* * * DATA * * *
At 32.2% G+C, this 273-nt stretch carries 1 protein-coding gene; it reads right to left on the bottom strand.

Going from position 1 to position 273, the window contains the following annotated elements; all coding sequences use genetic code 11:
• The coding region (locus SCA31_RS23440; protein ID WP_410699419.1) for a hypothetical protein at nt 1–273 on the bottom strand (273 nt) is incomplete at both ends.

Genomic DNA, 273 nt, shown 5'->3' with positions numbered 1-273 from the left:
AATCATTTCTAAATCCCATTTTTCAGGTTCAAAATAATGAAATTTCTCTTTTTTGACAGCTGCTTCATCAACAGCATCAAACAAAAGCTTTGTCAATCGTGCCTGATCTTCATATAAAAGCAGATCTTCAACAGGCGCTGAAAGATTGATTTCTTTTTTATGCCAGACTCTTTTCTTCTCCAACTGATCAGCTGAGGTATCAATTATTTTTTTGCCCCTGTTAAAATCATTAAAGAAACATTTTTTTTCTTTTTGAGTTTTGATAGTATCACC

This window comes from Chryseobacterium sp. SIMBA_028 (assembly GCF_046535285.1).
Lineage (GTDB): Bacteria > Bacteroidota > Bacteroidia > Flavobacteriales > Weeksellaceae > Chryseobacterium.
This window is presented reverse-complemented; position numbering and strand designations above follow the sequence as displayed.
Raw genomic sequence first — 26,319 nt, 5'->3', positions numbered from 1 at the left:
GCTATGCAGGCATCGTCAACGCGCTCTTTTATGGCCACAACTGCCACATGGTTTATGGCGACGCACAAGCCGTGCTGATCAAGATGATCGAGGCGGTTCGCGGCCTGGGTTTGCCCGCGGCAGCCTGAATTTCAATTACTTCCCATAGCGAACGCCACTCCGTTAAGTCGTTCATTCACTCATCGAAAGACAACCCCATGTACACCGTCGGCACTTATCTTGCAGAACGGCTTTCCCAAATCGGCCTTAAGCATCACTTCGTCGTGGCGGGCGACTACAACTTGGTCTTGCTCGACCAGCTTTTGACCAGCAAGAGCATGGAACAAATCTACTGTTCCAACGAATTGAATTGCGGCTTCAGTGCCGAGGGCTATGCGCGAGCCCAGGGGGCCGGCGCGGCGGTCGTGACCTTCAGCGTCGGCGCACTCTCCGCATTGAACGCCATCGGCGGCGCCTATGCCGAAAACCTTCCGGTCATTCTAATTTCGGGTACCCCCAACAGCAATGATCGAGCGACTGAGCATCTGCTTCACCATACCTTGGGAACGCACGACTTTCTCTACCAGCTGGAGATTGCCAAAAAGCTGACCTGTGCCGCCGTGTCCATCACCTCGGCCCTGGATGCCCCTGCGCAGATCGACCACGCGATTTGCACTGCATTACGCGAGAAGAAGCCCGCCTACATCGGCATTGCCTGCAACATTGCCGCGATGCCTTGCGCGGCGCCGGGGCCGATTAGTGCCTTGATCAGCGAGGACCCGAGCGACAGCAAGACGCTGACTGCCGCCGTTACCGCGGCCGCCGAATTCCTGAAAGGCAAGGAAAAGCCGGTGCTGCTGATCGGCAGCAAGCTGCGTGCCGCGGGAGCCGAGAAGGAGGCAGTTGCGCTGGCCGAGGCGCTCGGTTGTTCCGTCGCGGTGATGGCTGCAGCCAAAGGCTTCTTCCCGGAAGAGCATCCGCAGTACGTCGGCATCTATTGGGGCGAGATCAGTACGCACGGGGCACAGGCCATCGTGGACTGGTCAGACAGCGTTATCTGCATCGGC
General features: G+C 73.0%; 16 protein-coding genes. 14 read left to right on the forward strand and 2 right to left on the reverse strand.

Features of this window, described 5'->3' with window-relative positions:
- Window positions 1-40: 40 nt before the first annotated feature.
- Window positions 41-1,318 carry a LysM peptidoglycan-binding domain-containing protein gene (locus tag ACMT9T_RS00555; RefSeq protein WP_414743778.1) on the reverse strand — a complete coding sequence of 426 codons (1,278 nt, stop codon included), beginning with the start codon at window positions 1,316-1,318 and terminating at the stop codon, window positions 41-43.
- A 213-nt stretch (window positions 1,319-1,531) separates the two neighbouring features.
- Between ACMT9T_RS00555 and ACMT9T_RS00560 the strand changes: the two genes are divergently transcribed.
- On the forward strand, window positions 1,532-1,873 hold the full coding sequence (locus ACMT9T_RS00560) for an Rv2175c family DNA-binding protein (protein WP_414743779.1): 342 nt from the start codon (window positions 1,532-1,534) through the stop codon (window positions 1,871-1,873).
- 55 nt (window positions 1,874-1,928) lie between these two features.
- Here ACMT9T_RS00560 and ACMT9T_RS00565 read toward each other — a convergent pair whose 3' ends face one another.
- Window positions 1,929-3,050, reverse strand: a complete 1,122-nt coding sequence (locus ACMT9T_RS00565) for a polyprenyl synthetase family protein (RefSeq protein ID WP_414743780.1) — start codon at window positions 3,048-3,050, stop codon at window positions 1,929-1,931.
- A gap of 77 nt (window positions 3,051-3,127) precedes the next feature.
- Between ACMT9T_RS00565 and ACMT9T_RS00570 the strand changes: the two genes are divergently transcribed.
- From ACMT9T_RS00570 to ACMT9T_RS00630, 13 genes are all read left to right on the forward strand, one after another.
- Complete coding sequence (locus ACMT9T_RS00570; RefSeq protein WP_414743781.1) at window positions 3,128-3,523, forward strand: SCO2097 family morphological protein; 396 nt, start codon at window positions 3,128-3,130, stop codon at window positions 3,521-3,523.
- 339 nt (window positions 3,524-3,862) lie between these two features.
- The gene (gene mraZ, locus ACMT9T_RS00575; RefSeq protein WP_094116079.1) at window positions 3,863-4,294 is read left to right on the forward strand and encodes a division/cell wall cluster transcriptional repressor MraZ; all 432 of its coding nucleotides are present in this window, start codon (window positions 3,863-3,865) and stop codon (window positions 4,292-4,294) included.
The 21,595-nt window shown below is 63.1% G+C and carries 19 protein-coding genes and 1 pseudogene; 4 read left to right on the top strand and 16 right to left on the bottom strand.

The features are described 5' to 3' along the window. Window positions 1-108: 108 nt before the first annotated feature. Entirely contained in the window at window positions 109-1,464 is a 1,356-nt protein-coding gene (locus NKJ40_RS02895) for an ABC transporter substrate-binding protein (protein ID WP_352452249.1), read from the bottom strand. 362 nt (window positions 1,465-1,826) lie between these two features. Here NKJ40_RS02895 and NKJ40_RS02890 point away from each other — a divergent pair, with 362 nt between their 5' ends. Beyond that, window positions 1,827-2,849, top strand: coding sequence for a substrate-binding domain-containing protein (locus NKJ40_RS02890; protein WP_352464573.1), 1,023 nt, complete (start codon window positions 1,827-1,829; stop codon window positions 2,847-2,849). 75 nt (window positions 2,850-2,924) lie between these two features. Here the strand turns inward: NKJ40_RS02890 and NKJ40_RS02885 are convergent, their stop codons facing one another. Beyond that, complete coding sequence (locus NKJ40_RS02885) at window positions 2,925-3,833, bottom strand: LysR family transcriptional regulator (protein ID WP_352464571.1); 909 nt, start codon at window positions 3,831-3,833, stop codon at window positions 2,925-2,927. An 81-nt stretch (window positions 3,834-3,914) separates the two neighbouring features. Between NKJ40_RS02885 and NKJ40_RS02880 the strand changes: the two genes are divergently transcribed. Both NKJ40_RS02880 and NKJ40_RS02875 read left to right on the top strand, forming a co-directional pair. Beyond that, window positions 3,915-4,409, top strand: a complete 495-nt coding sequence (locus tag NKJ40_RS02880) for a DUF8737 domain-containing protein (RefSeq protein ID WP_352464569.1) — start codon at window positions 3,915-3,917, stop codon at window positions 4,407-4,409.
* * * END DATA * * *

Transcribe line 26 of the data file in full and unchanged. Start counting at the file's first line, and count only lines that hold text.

- The gene (gene mraZ, locus ACMT9T_RS00575; RefSeq protein WP_094116079.1) at window positions 3,863-4,294 is read left to right on the forward strand and encodes a division/cell wall cluster transcriptional repressor MraZ; all 432 of its coding nucleotides are present in this window, start codon (window positions 3,863-3,865) and stop codon (window positions 4,292-4,294) included.